This article is about the Indian music. For the Maya archaeological site, see El Tintal.
For the neighbourhood of Bogotá see Tintal (neighbourhood)

Tintal (or teental, trital; Hindi: तीन ताल) is one of the most famous talas of Hindustani music. It is also the most common tal in North India. The structure of tintal is so symmetrical that it presents a very simple rhythmic structure against which a performance can be laid.[1]


Tintal has sixteen (16) beats[2] in four equal divisions (vibhag). The period between every two beats is equal. The first beat out of 16 beats is called sam and the 9th beat is called khali ('empty'). To count the Teental, the audience claps on the first beat, claps on the 5th beat, then waves on the 9th beat and lastly again claps on the 13th beat; these three claps (Hindi tin 'three' + tāl 'clap') give the rhythm its name.


Tintal can be used for both accompaniment and solo. There are various Kaidas and Parans for it.


It has a characteristic pattern of bols (theka).

The Theka for Tintal
dhadhindhindha | dhadhindhindha |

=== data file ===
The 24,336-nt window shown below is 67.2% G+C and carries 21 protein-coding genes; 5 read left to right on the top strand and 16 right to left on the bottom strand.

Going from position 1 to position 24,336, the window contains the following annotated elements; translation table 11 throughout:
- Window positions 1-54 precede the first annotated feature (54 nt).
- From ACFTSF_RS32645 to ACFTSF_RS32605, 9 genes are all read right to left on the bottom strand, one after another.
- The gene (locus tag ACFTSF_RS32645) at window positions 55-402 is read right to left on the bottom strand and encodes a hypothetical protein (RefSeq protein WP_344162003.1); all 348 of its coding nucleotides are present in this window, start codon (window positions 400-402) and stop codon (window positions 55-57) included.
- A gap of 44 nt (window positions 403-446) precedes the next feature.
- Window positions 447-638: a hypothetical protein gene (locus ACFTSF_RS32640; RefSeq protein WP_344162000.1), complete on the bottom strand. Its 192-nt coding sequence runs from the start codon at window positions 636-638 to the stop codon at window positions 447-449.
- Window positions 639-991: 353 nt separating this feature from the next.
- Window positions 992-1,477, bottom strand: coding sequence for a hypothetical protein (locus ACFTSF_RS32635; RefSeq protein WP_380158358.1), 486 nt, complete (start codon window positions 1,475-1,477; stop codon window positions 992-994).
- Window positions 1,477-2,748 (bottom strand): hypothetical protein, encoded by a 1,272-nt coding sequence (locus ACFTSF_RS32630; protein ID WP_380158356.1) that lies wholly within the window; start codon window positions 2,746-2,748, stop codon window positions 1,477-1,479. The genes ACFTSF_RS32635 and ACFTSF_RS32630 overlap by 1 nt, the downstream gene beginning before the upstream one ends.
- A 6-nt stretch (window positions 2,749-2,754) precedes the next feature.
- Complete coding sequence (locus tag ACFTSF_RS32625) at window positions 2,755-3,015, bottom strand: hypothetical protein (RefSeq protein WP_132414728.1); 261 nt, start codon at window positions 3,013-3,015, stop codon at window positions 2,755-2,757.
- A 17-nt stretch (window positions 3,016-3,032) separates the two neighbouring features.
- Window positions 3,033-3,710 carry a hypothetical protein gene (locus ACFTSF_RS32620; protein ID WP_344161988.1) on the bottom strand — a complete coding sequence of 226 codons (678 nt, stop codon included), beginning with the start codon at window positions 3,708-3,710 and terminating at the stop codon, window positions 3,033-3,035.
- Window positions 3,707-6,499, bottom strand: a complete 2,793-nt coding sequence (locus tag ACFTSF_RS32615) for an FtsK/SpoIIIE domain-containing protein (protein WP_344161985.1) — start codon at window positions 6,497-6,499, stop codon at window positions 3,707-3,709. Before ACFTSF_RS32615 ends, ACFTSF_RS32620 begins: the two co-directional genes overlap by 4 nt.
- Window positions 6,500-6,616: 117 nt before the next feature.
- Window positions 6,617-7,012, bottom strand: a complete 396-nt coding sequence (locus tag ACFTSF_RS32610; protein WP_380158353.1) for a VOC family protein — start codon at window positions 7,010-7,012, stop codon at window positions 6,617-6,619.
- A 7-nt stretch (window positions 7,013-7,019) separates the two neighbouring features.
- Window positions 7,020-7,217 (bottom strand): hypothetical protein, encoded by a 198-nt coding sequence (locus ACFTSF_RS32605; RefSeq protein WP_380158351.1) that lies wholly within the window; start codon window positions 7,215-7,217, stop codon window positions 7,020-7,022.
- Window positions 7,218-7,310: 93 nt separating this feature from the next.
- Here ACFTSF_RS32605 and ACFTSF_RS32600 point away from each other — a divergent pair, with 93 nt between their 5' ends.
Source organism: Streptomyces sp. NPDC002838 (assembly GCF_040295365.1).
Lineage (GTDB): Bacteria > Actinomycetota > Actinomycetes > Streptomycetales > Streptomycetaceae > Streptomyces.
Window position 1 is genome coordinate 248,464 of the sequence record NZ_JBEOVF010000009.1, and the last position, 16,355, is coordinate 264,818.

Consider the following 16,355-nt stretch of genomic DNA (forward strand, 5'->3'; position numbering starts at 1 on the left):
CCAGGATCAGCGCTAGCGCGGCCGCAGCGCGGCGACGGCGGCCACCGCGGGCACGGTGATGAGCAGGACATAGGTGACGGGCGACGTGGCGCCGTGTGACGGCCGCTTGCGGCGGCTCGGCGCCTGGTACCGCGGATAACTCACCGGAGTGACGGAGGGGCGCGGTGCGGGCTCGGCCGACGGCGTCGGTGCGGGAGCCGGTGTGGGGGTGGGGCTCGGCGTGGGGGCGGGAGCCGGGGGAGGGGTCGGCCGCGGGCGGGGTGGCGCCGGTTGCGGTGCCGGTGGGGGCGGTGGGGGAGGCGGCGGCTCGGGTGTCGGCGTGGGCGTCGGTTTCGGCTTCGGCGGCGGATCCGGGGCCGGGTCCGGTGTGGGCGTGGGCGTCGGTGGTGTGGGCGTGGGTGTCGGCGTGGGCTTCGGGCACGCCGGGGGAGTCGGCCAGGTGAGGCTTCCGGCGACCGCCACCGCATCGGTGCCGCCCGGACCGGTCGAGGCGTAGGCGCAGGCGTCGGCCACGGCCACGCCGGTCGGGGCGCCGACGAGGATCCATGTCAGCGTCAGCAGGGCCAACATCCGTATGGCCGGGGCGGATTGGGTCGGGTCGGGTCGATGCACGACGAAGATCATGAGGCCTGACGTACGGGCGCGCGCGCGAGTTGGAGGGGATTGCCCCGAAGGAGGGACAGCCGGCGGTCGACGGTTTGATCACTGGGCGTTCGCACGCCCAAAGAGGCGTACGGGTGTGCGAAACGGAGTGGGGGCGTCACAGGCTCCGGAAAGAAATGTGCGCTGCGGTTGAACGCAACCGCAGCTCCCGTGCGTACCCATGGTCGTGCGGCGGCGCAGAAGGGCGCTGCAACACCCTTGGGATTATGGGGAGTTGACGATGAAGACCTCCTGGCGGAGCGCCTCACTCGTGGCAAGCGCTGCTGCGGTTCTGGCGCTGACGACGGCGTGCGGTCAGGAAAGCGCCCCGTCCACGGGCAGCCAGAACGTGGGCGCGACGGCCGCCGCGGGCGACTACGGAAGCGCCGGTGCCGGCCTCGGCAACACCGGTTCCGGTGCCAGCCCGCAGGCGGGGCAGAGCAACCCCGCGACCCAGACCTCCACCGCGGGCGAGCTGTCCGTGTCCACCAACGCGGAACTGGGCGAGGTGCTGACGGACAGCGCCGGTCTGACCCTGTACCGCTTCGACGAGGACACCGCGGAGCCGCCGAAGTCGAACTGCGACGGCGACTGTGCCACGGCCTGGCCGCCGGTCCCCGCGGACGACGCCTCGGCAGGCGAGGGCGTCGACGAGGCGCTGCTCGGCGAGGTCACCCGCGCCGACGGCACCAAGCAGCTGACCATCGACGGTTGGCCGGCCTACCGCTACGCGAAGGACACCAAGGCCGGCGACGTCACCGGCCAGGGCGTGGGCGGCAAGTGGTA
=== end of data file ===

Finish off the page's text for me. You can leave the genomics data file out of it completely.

x 2
dhatintinta | tadhindhindha |
o 3

This can also be shown using the following figure[2]

Taal signs X 2 0 3
Maatra 1 2 3 4 5 6 7 8 9 10 11 12 13 14 15 16
Bols dha dhin dhin dha dha dhin dhin dha dha tin tin ta ta dhin dhin dha

Note the bols used for the first beat of each division: Dhaa, a bol involving both hands, is played at the beginning of the first, second and final divisions; for the khali section, Naa – a right hand bol – is used to indicate that the division is open. There are some pedagogical variations as to the actual syllables pronounced when reciting the bol, most of which occur in the final two vibhags.


  1. Indian Music - Tintal (Teental)
  2. 1 2 Sarah M. Van Doel (2008). Sikh Music: History, Text, and Praxis. ProQuest. pp. 57–. ISBN 978-0-549-83369-7. Retrieved 1 July 2012.
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